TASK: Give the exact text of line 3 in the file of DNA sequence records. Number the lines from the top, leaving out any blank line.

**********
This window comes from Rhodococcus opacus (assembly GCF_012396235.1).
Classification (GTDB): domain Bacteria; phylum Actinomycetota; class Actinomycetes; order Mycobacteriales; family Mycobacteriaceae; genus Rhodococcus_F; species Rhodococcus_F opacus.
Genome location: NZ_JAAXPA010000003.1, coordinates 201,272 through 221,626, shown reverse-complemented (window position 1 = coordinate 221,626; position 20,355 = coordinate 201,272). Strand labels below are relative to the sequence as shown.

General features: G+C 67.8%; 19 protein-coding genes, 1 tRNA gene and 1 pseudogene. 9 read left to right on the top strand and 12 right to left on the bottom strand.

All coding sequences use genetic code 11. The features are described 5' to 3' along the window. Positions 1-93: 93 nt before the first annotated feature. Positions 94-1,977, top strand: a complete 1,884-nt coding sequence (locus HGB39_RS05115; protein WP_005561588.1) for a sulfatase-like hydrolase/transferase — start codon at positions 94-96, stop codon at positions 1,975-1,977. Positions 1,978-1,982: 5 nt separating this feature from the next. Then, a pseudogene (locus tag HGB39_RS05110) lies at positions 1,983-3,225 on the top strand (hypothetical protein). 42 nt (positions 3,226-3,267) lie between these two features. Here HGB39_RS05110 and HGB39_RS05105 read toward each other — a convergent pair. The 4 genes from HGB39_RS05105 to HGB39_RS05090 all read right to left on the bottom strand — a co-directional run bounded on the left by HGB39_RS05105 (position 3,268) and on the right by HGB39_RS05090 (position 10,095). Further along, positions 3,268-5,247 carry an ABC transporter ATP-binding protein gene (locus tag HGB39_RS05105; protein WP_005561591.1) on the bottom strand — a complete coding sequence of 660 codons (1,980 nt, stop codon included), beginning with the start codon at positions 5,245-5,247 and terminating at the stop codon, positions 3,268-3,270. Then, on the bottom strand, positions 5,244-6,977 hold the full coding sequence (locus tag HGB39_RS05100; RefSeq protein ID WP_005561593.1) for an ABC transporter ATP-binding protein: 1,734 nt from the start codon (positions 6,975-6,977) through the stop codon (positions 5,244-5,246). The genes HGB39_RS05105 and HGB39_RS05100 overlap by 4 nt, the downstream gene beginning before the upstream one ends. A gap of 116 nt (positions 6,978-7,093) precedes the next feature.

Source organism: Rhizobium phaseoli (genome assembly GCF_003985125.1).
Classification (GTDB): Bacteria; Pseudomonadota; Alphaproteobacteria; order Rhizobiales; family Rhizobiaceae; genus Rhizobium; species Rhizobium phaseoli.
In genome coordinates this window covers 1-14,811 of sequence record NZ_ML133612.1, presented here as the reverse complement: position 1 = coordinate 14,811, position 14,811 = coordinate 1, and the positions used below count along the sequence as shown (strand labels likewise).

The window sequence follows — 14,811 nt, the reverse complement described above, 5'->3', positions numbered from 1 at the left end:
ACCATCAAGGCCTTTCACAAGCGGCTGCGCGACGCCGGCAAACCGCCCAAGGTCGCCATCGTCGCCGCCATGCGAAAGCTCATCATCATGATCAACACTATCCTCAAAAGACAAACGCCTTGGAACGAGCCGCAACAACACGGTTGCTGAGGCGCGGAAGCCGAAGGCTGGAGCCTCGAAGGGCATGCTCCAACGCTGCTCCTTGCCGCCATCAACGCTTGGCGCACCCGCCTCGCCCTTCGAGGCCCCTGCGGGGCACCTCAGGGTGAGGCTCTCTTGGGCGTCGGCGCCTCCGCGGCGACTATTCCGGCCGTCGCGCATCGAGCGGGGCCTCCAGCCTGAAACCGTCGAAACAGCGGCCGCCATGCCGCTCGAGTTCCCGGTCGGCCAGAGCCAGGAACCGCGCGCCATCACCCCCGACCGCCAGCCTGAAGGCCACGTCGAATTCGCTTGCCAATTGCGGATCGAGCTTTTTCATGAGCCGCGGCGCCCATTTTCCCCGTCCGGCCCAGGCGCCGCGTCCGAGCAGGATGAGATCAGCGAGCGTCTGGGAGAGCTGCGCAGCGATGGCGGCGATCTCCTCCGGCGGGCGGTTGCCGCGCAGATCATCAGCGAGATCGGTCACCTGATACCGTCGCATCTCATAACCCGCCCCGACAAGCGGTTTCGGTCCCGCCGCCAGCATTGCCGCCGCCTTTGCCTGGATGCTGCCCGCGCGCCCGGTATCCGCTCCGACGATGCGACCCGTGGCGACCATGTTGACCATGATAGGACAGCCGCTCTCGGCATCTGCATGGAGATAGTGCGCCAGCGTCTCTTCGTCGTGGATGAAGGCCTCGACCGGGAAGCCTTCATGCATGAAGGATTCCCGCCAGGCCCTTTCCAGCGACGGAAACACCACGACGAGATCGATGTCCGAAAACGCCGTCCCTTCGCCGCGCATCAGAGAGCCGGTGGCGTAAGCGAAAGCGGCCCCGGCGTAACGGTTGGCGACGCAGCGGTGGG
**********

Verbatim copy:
Genome location: NZ_JAAXPA010000003.1, coordinates 201,272 through 221,626, shown reverse-complemented (window position 1 = coordinate 221,626; position 20,355 = coordinate 201,272). Strand labels below are relative to the sequence as shown.